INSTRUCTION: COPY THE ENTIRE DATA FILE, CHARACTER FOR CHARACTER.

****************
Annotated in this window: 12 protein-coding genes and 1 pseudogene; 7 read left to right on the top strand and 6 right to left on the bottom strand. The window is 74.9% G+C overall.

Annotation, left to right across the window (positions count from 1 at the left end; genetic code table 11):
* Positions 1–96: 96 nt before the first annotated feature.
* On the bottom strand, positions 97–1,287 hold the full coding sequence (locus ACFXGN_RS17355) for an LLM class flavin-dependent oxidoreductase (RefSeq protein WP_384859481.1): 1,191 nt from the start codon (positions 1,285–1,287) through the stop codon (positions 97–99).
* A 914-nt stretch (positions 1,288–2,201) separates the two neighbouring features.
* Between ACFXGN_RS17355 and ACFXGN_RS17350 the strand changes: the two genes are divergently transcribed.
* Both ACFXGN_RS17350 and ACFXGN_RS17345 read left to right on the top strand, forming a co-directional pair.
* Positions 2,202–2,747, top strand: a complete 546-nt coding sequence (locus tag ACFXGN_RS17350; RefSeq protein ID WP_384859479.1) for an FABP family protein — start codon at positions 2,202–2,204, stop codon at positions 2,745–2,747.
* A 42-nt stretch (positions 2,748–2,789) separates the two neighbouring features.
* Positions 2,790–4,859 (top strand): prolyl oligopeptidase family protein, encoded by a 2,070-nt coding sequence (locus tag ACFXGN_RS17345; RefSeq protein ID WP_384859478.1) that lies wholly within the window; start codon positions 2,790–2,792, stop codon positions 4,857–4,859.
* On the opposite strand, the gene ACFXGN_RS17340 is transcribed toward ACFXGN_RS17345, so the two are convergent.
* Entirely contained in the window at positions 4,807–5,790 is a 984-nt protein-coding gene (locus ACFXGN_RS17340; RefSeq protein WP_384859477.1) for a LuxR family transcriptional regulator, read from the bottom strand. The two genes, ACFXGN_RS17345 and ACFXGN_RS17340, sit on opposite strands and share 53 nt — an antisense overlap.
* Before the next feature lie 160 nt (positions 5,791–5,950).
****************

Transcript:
Annotated in this window: 12 protein-coding genes and 1 pseudogene; 7 read left to right on the top strand and 6 right to left on the bottom strand. The window is 74.9% G+C overall.

Annotation, left to right across the window (positions count from 1 at the left end; genetic code table 11):
* Positions 1–96: 96 nt before the first annotated feature.
* On the bottom strand, positions 97–1,287 hold the full coding sequence (locus ACFXGN_RS17355) for an LLM class flavin-dependent oxidoreductase (RefSeq protein WP_384859481.1): 1,191 nt from the start codon (positions 1,285–1,287) through the stop codon (positions 97–99).
* A 914-nt stretch (positions 1,288–2,201) separates the two neighbouring features.
* Between ACFXGN_RS17355 and ACFXGN_RS17350 the strand changes: the two genes are divergently transcribed.
* Both ACFXGN_RS17350 and ACFXGN_RS17345 read left to right on the top strand, forming a co-directional pair.
* Positions 2,202–2,747, top strand: a complete 546-nt coding sequence (locus tag ACFXGN_RS17350; RefSeq protein ID WP_384859479.1) for an FABP family protein — start codon at positions 2,202–2,204, stop codon at positions 2,745–2,747.
* A 42-nt stretch (positions 2,748–2,789) separates the two neighbouring features.
* Positions 2,790–4,859 (top strand): prolyl oligopeptidase family protein, encoded by a 2,070-nt coding sequence (locus tag ACFXGN_RS17345; RefSeq protein ID WP_384859478.1) that lies wholly within the window; start codon positions 2,790–2,792, stop codon positions 4,857–4,859.
* On the opposite strand, the gene ACFXGN_RS17340 is transcribed toward ACFXGN_RS17345, so the two are convergent.
* Entirely contained in the window at positions 4,807–5,790 is a 984-nt protein-coding gene (locus ACFXGN_RS17340; RefSeq protein WP_384859477.1) for a LuxR family transcriptional regulator, read from the bottom strand. The two genes, ACFXGN_RS17345 and ACFXGN_RS17340, sit on opposite strands and share 53 nt — an antisense overlap.
* Before the next feature lie 160 nt (positions 5,791–5,950).